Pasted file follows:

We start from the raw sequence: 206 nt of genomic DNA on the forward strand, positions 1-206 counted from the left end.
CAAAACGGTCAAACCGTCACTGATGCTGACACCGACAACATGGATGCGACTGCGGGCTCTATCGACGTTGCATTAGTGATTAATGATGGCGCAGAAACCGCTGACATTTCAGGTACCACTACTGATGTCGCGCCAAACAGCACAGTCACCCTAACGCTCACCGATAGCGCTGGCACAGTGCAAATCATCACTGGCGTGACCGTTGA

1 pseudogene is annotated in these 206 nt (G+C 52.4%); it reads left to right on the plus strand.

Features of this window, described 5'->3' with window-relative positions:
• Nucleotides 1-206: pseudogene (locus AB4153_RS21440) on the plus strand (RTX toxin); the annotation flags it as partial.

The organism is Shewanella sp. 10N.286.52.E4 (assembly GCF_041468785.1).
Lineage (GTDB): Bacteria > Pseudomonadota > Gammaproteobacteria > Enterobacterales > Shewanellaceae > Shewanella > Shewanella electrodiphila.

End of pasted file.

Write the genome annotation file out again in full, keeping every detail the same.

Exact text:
We start from the raw sequence: 206 nt of genomic DNA on the forward strand, positions 1-206 counted from the left end.
CAAAACGGTCAAACCGTCACTGATGCTGACACCGACAACATGGATGCGACTGCGGGCTCTATCGACGTTGCATTAGTGATTAATGATGGCGCAGAAACCGCTGACATTTCAGGTACCACTACTGATGTCGCGCCAAACAGCACAGTCACCCTAACGCTCACCGATAGCGCTGGCACAGTGCAAATCATCACTGGCGTGACCGTTGA

1 pseudogene is annotated in these 206 nt (G+C 52.4%); it reads left to right on the plus strand.

Features of this window, described 5'->3' with window-relative positions:
• Nucleotides 1-206: pseudogene (locus AB4153_RS21440) on the plus strand (RTX toxin); the annotation flags it as partial.

The organism is Shewanella sp. 10N.286.52.E4 (assembly GCF_041468785.1).
Lineage (GTDB): Bacteria > Pseudomonadota > Gammaproteobacteria > Enterobacterales > Shewanellaceae > Shewanella > Shewanella electrodiphila.